National Review has asked me to comment upon the current state of affairs in Afghanistan. I don’t know what the current state is; I do know it doesn’t much matter. Let me explain.
Our reason for invading that remote, medieval country in 2001 was to destroy the al-Qaeda terrorist organization, which had murdered 3,000 civilians at the World Trade Center. Our military failed to destroy AQ but did drive it into Pakistan. To keep AQ from reestablishing a base inside Afghanistan, modest U.S. assets (say, 10,000 troops) are needed.
However, the UN, NATO, and the U.S. decided in 2002 to broaden the Afghan mission to infinite dimensions. The triumvirate determined that 30 million illiterate, fractious tribesmen deserved to be reformed into an economically viable democracy defined by Western values and laws. The West would accomplish this Herculean task while handing total sovereignty over to its hand-picked, “elected” ruler, Hamid Karzai. Unlike the British, who had ruled a century ago via colonialism and reprisals, the West in the 21st century scrupulously abjured direct interference in Afghan affairs, while nonetheless guaranteeing countrywide security, propping up government officials, building an infrastructure, and paying for a viable economy. Once the U.S. established that mission, it could never be ended. Like Detroit or Jersey City, Afghanistan would always need more money.
Throughout the past decade, Pakistan has given sanctuary and aid to the Taliban because Pakistan is determined to keep Afghanistan in a subservient geopolitical position that does not benefit India (or any other power). So by 2006, the American troops in Afghanistan were waging war against the resurgent Taliban. This was not the original mission. And, like the task of ensuring democracy, it guaranteed the U.S. could not leave. Our forces fell under the political control of Karzai, and gradually our generals tightened proscriptions against air strikes to the extent that today, U.S. forces neither patrol nor go out as advisers, while Afghan forces are forbidden to call in air. Fighting rifle against rifle guarantees the Taliban can continue attacking year after year.
We know little about this war. We had decent metrics in Vietnam; we knew which areas were safe, and we knew how the North Vietnamese were building up with Chinese and Russian aid. In Iraq in 2007–08, General Petraeus painstakingly laid out all the data, including insurgent-held areas. In contrast, today we don’t know whether the Afghan army is successfully taking over for our troops. Six consecutive American commanding generals said things were improving; none were correct. The U.S. military cannot be relied upon to present a candid assessment, and the military can bar any reporter from any section of the country.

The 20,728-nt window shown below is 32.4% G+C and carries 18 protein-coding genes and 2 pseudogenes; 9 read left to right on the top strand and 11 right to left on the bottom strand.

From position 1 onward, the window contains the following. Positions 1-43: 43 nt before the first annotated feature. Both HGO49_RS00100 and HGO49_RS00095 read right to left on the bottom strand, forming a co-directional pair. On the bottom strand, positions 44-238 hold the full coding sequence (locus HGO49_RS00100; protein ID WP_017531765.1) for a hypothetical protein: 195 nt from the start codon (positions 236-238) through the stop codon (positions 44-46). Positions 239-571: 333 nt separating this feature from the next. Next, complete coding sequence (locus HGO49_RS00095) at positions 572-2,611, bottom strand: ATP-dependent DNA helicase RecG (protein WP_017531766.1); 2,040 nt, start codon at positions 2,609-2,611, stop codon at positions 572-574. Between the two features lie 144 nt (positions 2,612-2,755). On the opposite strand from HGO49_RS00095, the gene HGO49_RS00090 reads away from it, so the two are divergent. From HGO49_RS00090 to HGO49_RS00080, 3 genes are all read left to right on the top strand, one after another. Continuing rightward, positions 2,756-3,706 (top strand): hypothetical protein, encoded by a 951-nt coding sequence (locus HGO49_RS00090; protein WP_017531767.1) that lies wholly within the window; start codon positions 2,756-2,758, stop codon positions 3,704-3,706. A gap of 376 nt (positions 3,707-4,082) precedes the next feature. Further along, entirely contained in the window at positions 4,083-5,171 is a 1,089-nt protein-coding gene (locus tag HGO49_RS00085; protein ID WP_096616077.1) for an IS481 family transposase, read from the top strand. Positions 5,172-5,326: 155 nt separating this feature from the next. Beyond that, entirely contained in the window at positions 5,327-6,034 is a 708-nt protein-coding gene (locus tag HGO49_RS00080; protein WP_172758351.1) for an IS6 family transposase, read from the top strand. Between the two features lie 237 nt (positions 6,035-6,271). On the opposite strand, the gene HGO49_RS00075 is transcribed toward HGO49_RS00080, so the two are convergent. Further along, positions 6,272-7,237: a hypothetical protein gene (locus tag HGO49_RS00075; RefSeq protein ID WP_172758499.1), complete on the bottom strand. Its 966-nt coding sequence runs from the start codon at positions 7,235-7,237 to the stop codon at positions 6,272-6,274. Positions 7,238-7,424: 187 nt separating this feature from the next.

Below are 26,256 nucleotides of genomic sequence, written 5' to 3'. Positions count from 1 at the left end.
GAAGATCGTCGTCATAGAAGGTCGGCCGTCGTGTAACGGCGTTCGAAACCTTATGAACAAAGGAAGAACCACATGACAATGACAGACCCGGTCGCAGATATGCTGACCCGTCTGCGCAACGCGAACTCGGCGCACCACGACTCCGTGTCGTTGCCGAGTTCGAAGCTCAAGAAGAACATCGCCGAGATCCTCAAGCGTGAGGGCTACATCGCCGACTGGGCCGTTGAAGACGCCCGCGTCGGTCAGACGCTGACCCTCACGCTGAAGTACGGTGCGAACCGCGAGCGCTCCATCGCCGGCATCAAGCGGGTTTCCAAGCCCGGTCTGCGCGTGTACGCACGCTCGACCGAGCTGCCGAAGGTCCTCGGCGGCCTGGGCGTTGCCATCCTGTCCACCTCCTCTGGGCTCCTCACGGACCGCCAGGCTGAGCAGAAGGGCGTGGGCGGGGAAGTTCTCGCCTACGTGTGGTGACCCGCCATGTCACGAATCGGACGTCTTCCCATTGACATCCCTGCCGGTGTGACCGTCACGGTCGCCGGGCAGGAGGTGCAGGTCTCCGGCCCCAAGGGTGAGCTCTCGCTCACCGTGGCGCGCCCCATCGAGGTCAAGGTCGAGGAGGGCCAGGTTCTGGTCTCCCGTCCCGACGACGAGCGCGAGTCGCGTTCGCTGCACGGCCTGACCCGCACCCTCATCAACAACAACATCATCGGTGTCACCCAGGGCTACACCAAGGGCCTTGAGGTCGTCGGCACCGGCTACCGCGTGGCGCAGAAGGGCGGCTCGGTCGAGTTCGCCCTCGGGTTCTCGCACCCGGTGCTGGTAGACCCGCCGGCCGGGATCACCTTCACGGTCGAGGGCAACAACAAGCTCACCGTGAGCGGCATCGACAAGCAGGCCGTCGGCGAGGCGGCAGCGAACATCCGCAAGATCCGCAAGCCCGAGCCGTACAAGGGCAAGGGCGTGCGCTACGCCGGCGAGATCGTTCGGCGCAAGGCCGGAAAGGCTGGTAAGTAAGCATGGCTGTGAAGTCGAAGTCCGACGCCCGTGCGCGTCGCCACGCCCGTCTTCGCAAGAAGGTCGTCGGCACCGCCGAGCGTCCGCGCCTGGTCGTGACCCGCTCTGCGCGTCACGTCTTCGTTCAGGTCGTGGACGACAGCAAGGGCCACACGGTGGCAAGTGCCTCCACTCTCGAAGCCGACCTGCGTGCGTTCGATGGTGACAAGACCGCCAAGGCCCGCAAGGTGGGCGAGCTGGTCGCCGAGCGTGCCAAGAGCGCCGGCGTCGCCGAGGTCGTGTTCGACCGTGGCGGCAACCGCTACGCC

The current commander, General Joseph Dunford, has been careful to promise nothing. The issue is whether the Afghan police and army can prevent the Taliban from making significant gains. The early 2013 signs in press releases are promising, if judged by Afghan commando teams benefiting from coalition intelligence and helicopter support. If the Afghan forces succeed in holding the line without fire support and American advisers in the field, then we should be both relieved and vexed that we lingered so long before letting them fight their own war. But Afghan doughtiness won’t be truly tested until out troops have left, and we don’t know whether U.S. intelligence and helicopter support will persist thereafter.
We don’t know whether the unreliable Karzai, before leaving office next year, will make a political deal (i.e., a significant concession) with the Taliban. The most problematic wild card in 2013 is a preemptive move by Karzai that unsettles the Afghan army and opens the way for a tribal realignment of military battle lines. But the odds are that Karzai lacks the internal tribal backing to make that kind of move.